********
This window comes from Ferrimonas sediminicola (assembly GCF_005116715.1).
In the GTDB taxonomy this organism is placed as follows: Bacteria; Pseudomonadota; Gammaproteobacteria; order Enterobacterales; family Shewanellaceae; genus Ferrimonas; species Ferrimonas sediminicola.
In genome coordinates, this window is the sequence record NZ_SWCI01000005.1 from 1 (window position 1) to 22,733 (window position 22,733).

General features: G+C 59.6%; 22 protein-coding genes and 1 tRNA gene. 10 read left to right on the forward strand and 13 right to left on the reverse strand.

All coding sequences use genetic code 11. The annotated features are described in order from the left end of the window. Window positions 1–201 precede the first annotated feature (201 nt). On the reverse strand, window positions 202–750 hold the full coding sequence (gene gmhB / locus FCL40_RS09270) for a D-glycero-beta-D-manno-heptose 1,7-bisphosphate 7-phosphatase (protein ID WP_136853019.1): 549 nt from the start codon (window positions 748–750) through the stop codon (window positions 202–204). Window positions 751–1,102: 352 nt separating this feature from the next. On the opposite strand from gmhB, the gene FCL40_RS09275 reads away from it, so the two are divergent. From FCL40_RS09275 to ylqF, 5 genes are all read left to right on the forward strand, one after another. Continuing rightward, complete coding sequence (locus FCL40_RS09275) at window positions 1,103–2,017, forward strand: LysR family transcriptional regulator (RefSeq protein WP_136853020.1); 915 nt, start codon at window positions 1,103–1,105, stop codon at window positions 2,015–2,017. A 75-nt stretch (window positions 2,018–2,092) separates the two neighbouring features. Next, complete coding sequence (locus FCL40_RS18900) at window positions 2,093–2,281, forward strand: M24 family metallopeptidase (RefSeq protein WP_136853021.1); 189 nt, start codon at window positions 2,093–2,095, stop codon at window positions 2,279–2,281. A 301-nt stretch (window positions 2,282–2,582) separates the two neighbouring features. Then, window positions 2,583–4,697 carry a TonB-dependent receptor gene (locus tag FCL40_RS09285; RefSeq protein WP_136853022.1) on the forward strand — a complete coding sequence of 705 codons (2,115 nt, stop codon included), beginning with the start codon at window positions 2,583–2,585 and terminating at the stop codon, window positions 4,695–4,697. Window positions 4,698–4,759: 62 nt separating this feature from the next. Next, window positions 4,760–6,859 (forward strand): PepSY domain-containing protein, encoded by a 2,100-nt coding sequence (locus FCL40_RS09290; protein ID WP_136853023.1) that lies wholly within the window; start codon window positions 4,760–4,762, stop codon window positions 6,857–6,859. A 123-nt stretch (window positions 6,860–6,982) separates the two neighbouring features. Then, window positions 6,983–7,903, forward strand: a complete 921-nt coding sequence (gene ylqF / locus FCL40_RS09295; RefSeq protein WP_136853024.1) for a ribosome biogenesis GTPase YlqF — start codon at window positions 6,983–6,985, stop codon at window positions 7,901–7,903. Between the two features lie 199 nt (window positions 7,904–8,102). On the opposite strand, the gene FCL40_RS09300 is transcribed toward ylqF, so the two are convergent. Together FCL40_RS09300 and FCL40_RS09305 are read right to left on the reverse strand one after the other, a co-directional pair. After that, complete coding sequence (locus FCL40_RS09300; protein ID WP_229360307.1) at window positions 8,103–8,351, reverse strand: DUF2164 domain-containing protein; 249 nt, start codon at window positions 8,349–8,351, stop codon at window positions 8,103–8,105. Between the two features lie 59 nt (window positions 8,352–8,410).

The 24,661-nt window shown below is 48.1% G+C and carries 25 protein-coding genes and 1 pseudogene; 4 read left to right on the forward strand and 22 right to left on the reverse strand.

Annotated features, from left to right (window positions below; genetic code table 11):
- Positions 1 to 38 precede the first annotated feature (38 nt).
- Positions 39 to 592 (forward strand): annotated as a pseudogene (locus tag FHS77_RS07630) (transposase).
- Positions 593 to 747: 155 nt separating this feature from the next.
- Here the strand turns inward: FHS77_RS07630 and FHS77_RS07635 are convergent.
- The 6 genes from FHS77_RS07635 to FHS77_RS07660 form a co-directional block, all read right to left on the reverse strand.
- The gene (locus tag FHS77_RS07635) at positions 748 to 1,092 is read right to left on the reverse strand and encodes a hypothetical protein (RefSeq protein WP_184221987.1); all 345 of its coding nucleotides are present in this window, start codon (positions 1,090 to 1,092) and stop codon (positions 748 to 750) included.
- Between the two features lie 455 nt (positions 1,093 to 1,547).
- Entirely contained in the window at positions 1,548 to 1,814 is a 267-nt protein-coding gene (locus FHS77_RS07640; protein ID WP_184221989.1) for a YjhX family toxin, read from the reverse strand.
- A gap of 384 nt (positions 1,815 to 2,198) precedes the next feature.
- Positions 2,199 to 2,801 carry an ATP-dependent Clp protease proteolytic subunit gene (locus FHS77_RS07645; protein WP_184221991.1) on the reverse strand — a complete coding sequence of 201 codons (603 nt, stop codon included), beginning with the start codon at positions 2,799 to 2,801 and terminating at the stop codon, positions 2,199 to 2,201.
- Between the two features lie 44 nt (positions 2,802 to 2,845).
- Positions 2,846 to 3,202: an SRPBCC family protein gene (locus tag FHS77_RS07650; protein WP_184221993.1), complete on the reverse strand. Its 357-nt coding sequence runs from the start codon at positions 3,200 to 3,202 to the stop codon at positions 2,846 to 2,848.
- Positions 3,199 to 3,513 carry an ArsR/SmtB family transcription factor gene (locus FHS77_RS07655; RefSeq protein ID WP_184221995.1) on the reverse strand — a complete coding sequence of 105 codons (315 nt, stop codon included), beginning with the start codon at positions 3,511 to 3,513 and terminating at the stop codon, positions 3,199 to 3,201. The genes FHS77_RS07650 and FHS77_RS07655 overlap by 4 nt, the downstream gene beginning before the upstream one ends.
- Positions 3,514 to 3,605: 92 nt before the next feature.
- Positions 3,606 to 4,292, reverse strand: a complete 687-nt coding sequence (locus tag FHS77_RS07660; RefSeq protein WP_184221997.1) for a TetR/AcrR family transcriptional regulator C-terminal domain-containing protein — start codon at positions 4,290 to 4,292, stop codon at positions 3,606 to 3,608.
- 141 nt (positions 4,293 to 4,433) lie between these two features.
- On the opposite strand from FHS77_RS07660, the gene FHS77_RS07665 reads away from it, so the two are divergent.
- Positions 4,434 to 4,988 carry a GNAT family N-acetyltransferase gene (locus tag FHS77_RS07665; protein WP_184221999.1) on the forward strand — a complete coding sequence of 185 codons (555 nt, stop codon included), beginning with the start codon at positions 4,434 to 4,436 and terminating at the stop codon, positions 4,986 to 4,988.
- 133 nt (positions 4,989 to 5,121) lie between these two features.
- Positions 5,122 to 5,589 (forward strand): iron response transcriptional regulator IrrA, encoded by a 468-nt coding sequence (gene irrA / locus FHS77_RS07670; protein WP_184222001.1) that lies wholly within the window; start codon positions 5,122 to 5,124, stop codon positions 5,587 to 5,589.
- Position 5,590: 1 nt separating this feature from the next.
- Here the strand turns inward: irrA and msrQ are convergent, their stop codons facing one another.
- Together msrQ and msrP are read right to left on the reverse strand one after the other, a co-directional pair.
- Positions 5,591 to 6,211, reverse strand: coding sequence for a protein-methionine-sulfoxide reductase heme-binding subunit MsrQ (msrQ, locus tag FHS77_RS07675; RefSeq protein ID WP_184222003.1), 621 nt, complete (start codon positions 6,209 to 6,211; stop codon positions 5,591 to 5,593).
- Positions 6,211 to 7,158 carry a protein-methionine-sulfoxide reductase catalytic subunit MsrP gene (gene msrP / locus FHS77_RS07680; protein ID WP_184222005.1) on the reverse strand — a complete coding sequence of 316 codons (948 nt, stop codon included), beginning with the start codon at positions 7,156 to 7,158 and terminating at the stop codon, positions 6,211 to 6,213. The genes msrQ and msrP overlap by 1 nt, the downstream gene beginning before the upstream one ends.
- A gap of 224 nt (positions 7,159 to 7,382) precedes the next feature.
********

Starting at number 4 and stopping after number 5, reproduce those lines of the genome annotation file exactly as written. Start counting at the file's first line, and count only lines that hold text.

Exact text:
General features: G+C 59.6%; 22 protein-coding genes and 1 tRNA gene. 10 read left to right on the forward strand and 13 right to left on the reverse strand.

All coding sequences use genetic code 11. The annotated features are described in order from the left end of the window. Window positions 1–201 precede the first annotated feature (201 nt). On the reverse strand, window positions 202–750 hold the full coding sequence (gene gmhB / locus FCL40_RS09270) for a D-glycero-beta-D-manno-heptose 1,7-bisphosphate 7-phosphatase (protein ID WP_136853019.1): 549 nt from the start codon (window positions 748–750) through the stop codon (window positions 202–204). Window positions 751–1,102: 352 nt separating this feature from the next. On the opposite strand from gmhB, the gene FCL40_RS09275 reads away from it, so the two are divergent. From FCL40_RS09275 to ylqF, 5 genes are all read left to right on the forward strand, one after another. Continuing rightward, complete coding sequence (locus FCL40_RS09275) at window positions 1,103–2,017, forward strand: LysR family transcriptional regulator (RefSeq protein WP_136853020.1); 915 nt, start codon at window positions 1,103–1,105, stop codon at window positions 2,015–2,017. A 75-nt stretch (window positions 2,018–2,092) separates the two neighbouring features. Next, complete coding sequence (locus FCL40_RS18900) at window positions 2,093–2,281, forward strand: M24 family metallopeptidase (RefSeq protein WP_136853021.1); 189 nt, start codon at window positions 2,093–2,095, stop codon at window positions 2,279–2,281. A 301-nt stretch (window positions 2,282–2,582) separates the two neighbouring features. Then, window positions 2,583–4,697 carry a TonB-dependent receptor gene (locus tag FCL40_RS09285; RefSeq protein WP_136853022.1) on the forward strand — a complete coding sequence of 705 codons (2,115 nt, stop codon included), beginning with the start codon at window positions 2,583–2,585 and terminating at the stop codon, window positions 4,695–4,697. Window positions 4,698–4,759: 62 nt separating this feature from the next. Next, window positions 4,760–6,859 (forward strand): PepSY domain-containing protein, encoded by a 2,100-nt coding sequence (locus FCL40_RS09290; protein ID WP_136853023.1) that lies wholly within the window; start codon window positions 4,760–4,762, stop codon window positions 6,857–6,859. A 123-nt stretch (window positions 6,860–6,982) separates the two neighbouring features. Then, window positions 6,983–7,903, forward strand: a complete 921-nt coding sequence (gene ylqF / locus FCL40_RS09295; RefSeq protein WP_136853024.1) for a ribosome biogenesis GTPase YlqF — start codon at window positions 6,983–6,985, stop codon at window positions 7,901–7,903. Between the two features lie 199 nt (window positions 7,904–8,102). On the opposite strand, the gene FCL40_RS09300 is transcribed toward ylqF, so the two are convergent. Together FCL40_RS09300 and FCL40_RS09305 are read right to left on the reverse strand one after the other, a co-directional pair. After that, complete coding sequence (locus FCL40_RS09300; protein ID WP_229360307.1) at window positions 8,103–8,351, reverse strand: DUF2164 domain-containing protein; 249 nt, start codon at window positions 8,349–8,351, stop codon at window positions 8,103–8,105. Between the two features lie 59 nt (window positions 8,352–8,410).